> It seems that some people where actually knowing about this quite
> early because of their proximitity with involved projects (Google
> Security, OpenSSL project, Red Hat Security), which I consider
> pretty normal. But no effort was apparently made to coordinate
> something at that point, until crash mode was activated sometimes
> on april 7th (which might have been the best thing to do if someone
> noticed it was exploited in the wide, but since we didn't get that
> kind of information we can only speculate)

So to respond/clear up some points:

It appears Codenomicon and Google found the vulnerability
independently. Google reported it to OpenSSL. Codenomicon reported it
to NCSC-FI, I'm not sure who (Codenomicon or NCSC-FI) drove the
notification of CloudFlare/etc. and they also reported it to OpenSSL
(I don't know if that was before or after notifying OpenSSL).

1) Mark J. Cox did not give Red Hat any advanced warning, he strongly
separates what he does with OpenSSL with what he does with Red Hat
(this is quite common at Red Hat, for example we have a guy on the
Debian security team, the Samba group, etc.). I for example sometimes
issue private CVE's in advance, but they don't get bugs filed/etc
until they hit a "public" source like distros@ or oss-security@.

2) Mark informed Red Hat and as you can see from the public time line
Huzaifa entered a bug into BZ and then notified distros@ about 14
minutes later, basically at the same time. Red Hat SRT is globally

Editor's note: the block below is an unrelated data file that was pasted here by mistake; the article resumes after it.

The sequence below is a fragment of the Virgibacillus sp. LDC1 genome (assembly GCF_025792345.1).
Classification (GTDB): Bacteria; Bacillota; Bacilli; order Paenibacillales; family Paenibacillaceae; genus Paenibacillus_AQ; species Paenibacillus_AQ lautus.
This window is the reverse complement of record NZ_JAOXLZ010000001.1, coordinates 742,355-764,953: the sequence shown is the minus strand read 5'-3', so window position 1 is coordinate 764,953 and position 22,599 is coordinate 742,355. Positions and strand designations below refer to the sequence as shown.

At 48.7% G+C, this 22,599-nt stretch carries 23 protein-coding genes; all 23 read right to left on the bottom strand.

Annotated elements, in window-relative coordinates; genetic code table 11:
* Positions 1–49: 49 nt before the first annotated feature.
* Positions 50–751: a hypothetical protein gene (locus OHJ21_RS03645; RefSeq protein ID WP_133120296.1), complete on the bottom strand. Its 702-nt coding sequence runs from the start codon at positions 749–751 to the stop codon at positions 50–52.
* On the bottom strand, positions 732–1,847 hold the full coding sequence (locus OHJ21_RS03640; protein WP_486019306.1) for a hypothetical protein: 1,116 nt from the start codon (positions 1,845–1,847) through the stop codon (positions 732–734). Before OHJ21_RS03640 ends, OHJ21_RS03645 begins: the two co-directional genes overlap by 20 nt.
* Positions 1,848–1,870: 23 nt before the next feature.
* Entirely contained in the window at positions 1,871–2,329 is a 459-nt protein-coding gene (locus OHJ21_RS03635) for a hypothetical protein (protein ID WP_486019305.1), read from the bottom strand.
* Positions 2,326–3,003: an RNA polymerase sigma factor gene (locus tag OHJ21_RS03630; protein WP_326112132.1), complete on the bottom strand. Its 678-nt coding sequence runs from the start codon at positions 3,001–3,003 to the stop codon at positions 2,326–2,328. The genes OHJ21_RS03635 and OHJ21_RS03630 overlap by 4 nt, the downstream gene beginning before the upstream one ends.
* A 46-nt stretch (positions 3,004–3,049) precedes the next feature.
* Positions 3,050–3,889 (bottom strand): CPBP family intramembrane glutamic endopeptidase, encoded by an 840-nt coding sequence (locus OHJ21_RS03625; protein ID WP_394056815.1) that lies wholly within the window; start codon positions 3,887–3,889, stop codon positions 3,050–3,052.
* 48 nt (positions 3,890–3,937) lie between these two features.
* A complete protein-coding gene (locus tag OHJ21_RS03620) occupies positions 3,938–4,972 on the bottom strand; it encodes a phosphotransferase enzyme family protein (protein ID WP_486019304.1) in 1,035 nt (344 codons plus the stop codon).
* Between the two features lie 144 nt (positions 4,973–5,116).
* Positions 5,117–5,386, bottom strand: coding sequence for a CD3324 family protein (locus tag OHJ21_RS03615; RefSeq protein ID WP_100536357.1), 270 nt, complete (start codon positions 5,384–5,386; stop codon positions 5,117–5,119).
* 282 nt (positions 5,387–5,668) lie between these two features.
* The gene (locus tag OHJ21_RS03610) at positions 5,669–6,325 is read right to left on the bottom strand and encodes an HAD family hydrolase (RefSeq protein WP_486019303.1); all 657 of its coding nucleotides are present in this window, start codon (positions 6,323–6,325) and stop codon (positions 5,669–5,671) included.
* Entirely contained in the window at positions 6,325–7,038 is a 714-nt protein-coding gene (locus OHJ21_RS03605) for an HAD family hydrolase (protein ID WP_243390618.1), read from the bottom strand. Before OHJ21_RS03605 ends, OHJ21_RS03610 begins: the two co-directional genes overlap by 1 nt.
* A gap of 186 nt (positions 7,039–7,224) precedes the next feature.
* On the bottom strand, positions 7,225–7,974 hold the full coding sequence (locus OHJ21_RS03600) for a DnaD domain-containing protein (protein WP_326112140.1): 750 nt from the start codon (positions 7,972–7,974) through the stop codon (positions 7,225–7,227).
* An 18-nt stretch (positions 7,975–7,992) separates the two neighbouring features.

situated so anyone from distros@ emailing us for details would have
gotten a very prompt response.

3) At this point the plan was to embargo this until April 9th (I
forget what time), giving everyone 2+ days to deal with it. So OpenSSL
in conjunction with Red Hat attempted to do a coordinated response
with the community.

4) Things blew up. My understanding is that OpenSSL made this public
due to additional reports, I suspect it boiled down to "Group A found
this flaw, reported it, and has a reproducer, and now Group B found
the same thing independently and also has a reproducer. chances are
the bad guys do as well so better to let everyone know the barn door
is open now rather than wait 2 more days" but there may be other
factors I'm not aware.

5) Monday morning: everyone is scrambling to get patches out and
update systems.

6) At least one vendor (CloudFlare) posts a blog entry stating they
were notified a week ago by Codenomicon/NCSC-FI , and claiming that it
was via "responsible disclosure". Other major vendors were not
informed (e.g. Amazon:

7) At least one vendor (Google) found this independently and, as I
understand it, patched their own systems (which is completely

> I don't want to point finger, but I sincerely hope the next time 
> something like that happens, coordination will be done early in
> the processus, and relevant vendors will have a chance to prepare
> themselves

As you can see above, it was attempted, but Murphy's law took over.

> with a bit more than a two-days warning (or no warning at all). And
> I do know it's not always easy to identify a relevant group of
> vendors, but even when it's too late, coordinated disclosure and
> unique/authoritative information point is really helpful for
> everyone.
> Regards,

- -- 
Kurt Seifried Red Hat Security Response Team (SRT)
PGP: 0x5E267993 A90B F995 7350 148F 66BF 7554 160D 4553 5E26 7993
Version: GnuPG v1